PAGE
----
Is it a yeast infection or...?
- In most cases, yeast infections are an annoying—but easily treatable—condition that 3 out of 4 women will experience.
- Symptoms like itching, swelling and vaginal discharge aren’t exclusive to yeast infections, which can make diagnosis tricky. Infections like herpes, trichomoniasis or bacterial vaginosis can look similar.
- If you aren’t 100% certain you have a yeast infection, it’s best to speak with a medical provider to access the proper treatment.
What is a yeast infection?
A yeast infection is a common fungal infection that occurs when Candida—a naturally occurring family of fungi—grows excessively and upsets the natural hormonal balance. While a vaginal yeast infection is the most frequent type, they can also occur on the skin, throat or mouth (also known as thrush) or the male genitalia.
Yeast infections can occur at any time, and don’t always have a specific cause. But certain factors increase the odds, including a weakened immune system, pregnancy, diabetes and use of antibiotic medications or birth control pills.
The most common symptoms of a yeast infection are itching, soreness or redness in the vaginal area or a thick, white vaginal discharge.
Since these are also common side effects of a range of other conditions, diagnosing a yeast infection isn’t always easy. Here’s how to recognize whether your symptoms stem from a yeast infection or something else.
Top yeast infection symptoms
There’s no one yeast infection symptom or set of symptoms. In some cases, you may not experience any symptoms whatsoever.
The most common yeast infection symptoms are:
- Redness or swelling of the vagina and vulva
- Soreness or itching
- A thick, odorless vaginal discharge
- Pain during urination or sexual activity
A complicated yeast infection occurs when symptoms become more severe, sometimes causing sores. If you’re experiencing symptoms of a complicated yeast infection, it’s best to reach out to your medical provider right away.
Yeast infection vs other conditions
Itching, discomfort and discharge are often symptoms of other vaginal conditions—and misdiagnosis is common. One study found that only about a third of women who self diagnosed a yeast infection actually had one.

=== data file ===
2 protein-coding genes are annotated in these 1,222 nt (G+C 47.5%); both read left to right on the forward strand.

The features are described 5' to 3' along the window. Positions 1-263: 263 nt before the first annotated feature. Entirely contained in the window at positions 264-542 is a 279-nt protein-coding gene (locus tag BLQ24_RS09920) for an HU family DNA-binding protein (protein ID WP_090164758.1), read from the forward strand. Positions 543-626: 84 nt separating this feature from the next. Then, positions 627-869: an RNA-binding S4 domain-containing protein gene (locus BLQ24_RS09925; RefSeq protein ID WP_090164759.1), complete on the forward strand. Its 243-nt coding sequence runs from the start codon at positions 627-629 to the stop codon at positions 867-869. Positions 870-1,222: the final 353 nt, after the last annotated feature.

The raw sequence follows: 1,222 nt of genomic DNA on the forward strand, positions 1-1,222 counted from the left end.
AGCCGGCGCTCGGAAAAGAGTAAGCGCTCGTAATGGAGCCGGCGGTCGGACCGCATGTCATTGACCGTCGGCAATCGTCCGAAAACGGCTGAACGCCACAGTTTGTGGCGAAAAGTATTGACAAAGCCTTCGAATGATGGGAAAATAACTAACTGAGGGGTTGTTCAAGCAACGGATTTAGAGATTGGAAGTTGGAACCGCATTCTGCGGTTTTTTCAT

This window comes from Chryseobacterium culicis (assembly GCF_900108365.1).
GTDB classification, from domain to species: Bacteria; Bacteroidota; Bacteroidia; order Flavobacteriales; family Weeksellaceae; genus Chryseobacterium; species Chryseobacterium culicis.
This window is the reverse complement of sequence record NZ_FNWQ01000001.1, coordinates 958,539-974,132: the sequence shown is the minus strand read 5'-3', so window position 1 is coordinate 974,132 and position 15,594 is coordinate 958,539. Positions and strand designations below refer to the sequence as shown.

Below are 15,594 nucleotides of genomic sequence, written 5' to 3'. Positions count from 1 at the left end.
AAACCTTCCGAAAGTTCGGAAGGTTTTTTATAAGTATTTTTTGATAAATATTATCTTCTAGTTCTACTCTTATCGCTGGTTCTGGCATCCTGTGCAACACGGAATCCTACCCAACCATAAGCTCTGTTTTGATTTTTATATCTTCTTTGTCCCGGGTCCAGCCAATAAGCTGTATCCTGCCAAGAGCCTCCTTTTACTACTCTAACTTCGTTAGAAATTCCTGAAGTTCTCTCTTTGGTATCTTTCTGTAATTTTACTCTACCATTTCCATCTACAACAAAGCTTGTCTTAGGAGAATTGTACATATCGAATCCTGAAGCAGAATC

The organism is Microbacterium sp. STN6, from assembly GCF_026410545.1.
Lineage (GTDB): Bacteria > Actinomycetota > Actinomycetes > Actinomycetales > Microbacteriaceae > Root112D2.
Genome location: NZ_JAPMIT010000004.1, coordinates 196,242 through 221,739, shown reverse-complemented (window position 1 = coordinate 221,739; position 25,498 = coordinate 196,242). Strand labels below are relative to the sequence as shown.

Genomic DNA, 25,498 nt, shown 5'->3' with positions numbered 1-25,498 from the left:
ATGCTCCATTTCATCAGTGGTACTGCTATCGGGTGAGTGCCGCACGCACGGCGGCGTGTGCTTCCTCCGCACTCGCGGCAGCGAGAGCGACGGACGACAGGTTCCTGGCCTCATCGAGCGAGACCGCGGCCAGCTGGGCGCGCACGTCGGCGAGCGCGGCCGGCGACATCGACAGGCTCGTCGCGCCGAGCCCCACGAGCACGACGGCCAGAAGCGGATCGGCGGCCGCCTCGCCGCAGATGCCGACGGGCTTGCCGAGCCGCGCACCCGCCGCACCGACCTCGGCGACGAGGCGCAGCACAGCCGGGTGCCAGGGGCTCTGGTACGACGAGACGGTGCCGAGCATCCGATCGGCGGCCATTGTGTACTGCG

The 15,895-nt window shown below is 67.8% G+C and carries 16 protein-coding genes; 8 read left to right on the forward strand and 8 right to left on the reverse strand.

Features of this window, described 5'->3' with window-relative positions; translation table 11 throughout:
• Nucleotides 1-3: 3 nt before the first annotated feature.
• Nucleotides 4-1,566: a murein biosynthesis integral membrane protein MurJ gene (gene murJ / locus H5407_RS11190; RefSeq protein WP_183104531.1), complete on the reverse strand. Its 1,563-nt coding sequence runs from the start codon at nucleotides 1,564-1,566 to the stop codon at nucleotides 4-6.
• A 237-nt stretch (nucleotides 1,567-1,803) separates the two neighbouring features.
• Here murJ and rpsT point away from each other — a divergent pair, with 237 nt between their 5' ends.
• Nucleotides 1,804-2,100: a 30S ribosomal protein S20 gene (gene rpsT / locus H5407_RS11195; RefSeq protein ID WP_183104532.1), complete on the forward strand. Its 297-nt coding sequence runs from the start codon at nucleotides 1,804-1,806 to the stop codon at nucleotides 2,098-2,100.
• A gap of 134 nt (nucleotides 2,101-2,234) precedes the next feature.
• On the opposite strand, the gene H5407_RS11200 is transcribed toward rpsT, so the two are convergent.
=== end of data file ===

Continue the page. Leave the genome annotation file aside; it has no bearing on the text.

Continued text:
Conditions commonly confused with yeast infections include:
- Certain sexually transmitted infections (STIs) such as herpes, genital warts or trichomoniasis
- Bacterial vaginosis (BV)
- An allergic reaction or skin condition
- Low estrogen levels
If symptoms are interfering with your life, consider talking with a licensed medical provider to help you with a diagnosis.
How to tell the difference between a yeast infection and...
If you’re experiencing itching and vaginal discharge, you may assume you have a yeast infection. But these symptoms can also belong to other vaginal infections.
Here are some tips for distinguishing yeast infections from conditions such as:
- Bacterial vaginosis: BV is another condition that stems from an overgrowth of bacteria. Unlike with yeast infections, the vaginal discharge from BV is thin and can carry a fishy odor.
- Urinary tract infections (UTI): To tell whether it’s a yeast infection versus a UTI, look for pressure in your abdomen or the need to use the bathroom often—common signs of a UTI.
- Hemorrhoids: Pain and itching due to hemorrhoids are sometimes confused with yeast infection symptoms. Hemorrhoid pain is usually focused on the perianal area outside of the anus, and the condition doesn’t usually result in vaginal discharge.
Is yeast infection a STI?
Because people who aren’t sexually active—or those who have never had sex, like babies and children—can get yeast infections, they aren’t officially considered a sexually transmitted disease. But they can be passed on through sexual activity, and can affect both female and male genitalia (though the latter is less common). According to the U.S. Department of Health and Human Services, an estimated 15% of men who have sex with an infected female partner experience symptoms of a yeast infection.
When considering the risk of transmitting a yeast infection to a partner, keep in mind that the condition can make sex painful. Penetrative sex may worsen inflammation, cause a burning sensation and possibly result in a longer infection time.
Online treatment for yeast infections
Learn more about an affordable Dr. B consultation for a yeast infection.
Ferris, D. G., Nyirjesy, P., Sobel, J. D., Soper, D., Pavletic, A., & Litaker, M. S. (2002). Over-the-counter antifungal drug misuse associated with patient-diagnosed vulvovaginal candidiasis. Obstetrics and gynecology, 99(3), 419–425.
U.S. Department of Health and Human Services, Office on Women’s Health. (2021). Vaginal yeast infections.